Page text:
Family tragedy led Singaporean to start Crime Library

Deborah Choo

1996. Manila, Philippines.

A 19-year old Filipino, Manuel Louise Ongpin, is kidnapped.

Here in Singapore, a local ex-policeman keenly monitors the case.

Ongpin is from no ordinary family. His family is well-to-do, and he has family members who served in the government of former Filipino president Marco and later on, Marco’s successor Aquino. Connections were made. The FBI was called to assist.

Yet, 14 days after the ransom was paid, Ongpin’s lifeless body is found with a single shot to the head.
The kidnappers were subsequently nabbed and brought to justice.

But this brings little comfort to his family, and to that one lone ex-cop, Singaporean Joseph Tan.

A former policeman who now runs a recycling business, Ongpin was his cousin – his only aunt’s scion from marrying a Filipino man.

Fast forward 16 years, Tan’s volunteer organization – the Singapore chapter of Crime Library – has become the go-to resource for cases involving missing persons.

Set up in 2000 – four years after his cousin’s untimely death – Tan's aim was to help prevent other family members from facing the same devastation his own family suffered.

While various Crime Library sites are available Europe, US and Asia, the Crime Library in Singapore is set up as a volunteer organization and other than the name, has no connection with the rest of the other sites.

 “The purpose for setting up this portal is not to glorify the criminals but to promote awareness and to prevent crimes. Members are encouraged to share their views, post messages, post crime news, information and experience through the crime portal,” Tan told Yahoo! Singapore over an email interview on Monday.

“Back home, I noticed a lot of crime cases being committed -- rape, murder, molest, robberies, child-molestation, drug abuse and kidnapping,” the now 46-year-old said.

But back then, no one knew of his organization.

His big break came in 2004 when the case of little Huang Na gripped the whole of Singapore.

An 8-year-old Chinese national who disappeared on October 10 that year, the Jin Tai Primary school student was last seen at Pasir Panjang wholesale center where her mother used to work at.

Crime Library’s online appeal attracted hundreds of volunteers and the media.

“I decided to organise the volunteers to give out flyers all over Singapore, JB and even Batam…The break-through came when we received a call from the ex-girlfriend, telling us that Took [a Malaysian vegetable seller that Huang Na made friends with at the wholesale center] had already escaped to Malaysia. He was later captured and Huang Na, though dead, was laid to rest in peace.”

“Helpless victims like Huang Na and their families or families whose loved ones have gone missing or are murdered or killed, they suffer great anguish and anxiety. These are the ones whom we believe truly need our help and support, ” he said.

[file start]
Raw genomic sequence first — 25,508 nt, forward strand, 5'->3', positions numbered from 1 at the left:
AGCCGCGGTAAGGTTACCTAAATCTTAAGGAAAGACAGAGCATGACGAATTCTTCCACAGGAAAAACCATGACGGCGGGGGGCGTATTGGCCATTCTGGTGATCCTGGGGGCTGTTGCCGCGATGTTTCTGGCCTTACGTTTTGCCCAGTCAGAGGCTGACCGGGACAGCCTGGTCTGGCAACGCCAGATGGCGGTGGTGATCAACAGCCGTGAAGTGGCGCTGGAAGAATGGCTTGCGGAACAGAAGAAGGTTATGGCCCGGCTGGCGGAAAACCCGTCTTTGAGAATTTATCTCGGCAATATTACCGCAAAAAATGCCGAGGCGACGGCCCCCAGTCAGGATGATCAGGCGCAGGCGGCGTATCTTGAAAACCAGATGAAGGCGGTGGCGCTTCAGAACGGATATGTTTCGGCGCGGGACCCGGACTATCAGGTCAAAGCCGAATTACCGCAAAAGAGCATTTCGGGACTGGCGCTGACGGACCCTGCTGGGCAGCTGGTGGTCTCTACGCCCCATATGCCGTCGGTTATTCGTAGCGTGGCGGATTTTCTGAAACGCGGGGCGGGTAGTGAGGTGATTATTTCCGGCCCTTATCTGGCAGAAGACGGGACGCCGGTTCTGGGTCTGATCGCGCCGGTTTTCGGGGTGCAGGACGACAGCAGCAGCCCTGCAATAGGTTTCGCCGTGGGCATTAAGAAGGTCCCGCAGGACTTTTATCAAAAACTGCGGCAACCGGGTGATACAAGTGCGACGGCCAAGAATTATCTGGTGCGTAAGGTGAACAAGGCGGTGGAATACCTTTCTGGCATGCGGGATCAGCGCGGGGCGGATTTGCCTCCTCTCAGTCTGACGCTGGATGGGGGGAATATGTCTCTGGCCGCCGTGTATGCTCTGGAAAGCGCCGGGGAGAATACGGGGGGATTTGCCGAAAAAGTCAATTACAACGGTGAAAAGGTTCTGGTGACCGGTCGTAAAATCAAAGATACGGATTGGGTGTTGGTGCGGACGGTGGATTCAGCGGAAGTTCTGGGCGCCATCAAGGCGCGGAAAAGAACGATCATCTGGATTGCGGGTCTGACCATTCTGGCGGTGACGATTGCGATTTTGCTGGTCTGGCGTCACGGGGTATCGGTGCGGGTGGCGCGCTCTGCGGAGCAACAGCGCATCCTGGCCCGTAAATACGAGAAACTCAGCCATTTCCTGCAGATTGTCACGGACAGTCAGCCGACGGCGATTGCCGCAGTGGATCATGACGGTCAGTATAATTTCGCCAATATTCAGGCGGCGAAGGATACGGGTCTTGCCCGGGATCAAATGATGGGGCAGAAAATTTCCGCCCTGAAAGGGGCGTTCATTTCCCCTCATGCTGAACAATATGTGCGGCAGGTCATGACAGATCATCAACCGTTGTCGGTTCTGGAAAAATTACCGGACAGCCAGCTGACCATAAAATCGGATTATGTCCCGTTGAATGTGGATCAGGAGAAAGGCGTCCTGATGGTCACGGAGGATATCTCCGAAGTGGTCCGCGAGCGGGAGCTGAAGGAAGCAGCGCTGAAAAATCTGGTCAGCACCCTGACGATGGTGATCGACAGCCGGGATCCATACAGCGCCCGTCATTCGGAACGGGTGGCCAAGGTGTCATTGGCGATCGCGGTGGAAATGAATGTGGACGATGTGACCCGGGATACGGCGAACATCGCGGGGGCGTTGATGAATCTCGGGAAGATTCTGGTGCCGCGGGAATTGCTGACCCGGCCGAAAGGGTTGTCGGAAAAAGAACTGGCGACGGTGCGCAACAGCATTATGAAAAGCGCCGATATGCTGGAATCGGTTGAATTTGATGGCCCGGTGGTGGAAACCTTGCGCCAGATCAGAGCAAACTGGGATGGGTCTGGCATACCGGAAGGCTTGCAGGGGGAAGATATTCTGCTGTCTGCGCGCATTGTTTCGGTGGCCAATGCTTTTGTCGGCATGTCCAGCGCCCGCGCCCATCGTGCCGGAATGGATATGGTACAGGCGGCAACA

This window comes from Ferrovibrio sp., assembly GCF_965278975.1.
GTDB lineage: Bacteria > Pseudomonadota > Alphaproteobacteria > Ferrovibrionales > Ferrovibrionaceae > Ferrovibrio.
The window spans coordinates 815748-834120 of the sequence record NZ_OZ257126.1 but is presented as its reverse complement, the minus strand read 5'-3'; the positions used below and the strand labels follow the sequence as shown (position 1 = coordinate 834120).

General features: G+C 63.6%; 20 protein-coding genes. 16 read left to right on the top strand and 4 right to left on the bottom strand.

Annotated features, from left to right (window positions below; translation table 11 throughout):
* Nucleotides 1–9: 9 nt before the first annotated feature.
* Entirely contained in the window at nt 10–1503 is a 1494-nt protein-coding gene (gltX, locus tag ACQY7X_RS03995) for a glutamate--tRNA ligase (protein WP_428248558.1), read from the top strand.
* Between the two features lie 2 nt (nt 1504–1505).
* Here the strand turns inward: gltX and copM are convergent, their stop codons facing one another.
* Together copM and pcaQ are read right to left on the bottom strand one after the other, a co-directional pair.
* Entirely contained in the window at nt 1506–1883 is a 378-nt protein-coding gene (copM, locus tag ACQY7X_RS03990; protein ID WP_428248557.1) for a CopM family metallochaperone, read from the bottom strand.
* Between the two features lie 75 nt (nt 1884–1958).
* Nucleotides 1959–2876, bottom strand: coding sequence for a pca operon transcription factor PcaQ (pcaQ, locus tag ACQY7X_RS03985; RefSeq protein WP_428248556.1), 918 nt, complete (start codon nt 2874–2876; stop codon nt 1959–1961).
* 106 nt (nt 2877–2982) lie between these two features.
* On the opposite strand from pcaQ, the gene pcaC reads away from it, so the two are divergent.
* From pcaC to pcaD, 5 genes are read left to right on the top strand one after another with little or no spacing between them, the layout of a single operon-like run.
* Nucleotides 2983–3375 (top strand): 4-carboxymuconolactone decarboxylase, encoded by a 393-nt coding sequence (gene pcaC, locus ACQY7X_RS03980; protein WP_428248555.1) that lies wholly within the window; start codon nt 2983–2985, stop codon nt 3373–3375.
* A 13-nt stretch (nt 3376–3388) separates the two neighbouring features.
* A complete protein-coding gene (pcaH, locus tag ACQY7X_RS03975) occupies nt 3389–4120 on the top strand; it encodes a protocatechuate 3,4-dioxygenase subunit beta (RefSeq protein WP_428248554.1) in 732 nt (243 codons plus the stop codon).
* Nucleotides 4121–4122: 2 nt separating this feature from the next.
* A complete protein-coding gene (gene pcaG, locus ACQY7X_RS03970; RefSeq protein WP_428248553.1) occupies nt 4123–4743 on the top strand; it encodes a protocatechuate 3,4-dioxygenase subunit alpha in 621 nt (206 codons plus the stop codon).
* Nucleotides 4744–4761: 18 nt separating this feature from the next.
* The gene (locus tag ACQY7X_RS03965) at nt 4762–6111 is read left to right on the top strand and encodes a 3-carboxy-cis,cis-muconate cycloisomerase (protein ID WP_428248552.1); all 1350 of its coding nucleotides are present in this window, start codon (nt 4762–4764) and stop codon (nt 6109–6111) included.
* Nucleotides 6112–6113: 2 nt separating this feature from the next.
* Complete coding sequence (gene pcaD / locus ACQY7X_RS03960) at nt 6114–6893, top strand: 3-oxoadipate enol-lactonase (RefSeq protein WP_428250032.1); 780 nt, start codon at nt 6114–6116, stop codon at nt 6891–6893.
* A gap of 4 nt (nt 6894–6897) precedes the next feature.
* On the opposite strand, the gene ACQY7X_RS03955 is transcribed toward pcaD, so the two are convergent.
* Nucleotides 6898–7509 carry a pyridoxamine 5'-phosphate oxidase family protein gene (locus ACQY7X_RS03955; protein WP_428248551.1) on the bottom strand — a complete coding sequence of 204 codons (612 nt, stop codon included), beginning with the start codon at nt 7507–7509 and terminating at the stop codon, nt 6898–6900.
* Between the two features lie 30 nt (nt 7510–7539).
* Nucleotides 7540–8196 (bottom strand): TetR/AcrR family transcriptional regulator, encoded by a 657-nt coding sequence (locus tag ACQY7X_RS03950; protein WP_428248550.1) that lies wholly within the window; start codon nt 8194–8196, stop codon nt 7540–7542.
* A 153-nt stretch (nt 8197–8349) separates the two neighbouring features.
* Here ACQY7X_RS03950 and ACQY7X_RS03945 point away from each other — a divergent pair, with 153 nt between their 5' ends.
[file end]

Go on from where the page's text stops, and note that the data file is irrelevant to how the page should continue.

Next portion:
Since then, Tan’s organisation has grown from strength to strength.

Over the years, Crime Library branched out to include cases which involved tracking down missing biological family members to even human trafficking cases.

“Whatever the help seekers share with us, we always find a way to help them. Because of our enthusiasm and fast action, more people came to us over the years, ” he said.

Registered under the Registry of Societies in November 2004, Crime Library now has over 270 registered volunteers, and has dealt with almost 3,000 cases.

Between 2005 to 2010, the organisation partnered with public transport operator SMRT to place missing persons posters up at every bus station.

At the moment, each time a missing persons case is reported to the organization, volunteers all over Singapore are alerted. Posters are printed and distributed over 40 blocks per volunteer. The goal? Blanket coverage of the entire island if possible.

Despite the amount of (physical and mental) energy and tireless dedication needed to keep Crime Library's services going 24-7, 365 days a year,  Tan has no plans to stop because the reward is beyond what money could ever bring.

“Every reunion – when the missing kin is found or there is news about them and the one given away is reunited with his or her biological family. The joy is priceless. The smile on the family members’ faces tells us that the effort is worth it,” he said.

But not all cases end on a happy note.

When 18-year old polytechnic student Wong Dao Jing was fatally assaulted in Chinatown in 2003, Crime Library appealed for witnesses. The search for the five accomplices took long; the first of the five accomplices surfaced in 2007, the second in 2008. But in 2009, a potential lead came in from a member of the public.

However, before the good news could be delivered to the victim’s mother, Mdm Lee, she had killed herself over grief of the murder of her only son a few months earlier.

In other cases, the missing persons are never found.

In the case of businessman Lin Woei Chyan who went missing in Vietnam in 2007, Tan even flew to Vietnam for a few days to meet with the Singapore Consulate, the police and the local media.
Lin remains missing today.

Nonetheless, his 43-year old Chinese wife Lei Sai Man, a permanent resident from Macau, remains grateful to Crime Library.

Likening its army of volunteers to social workers, she said, “They’ve been so helpful.  I’m very touched.”

 “The police is different in such a way whereby you lodge a police report, and then that’s it. After that, you wait at home for any news. But the Crime Library is different because they’ll really show you results of what they’re doing. They will accompany you to different places to locate your kin – it’s action we can see,” she said.

Words, no doubt, that will warm the heart of its founder, Joseph Tan.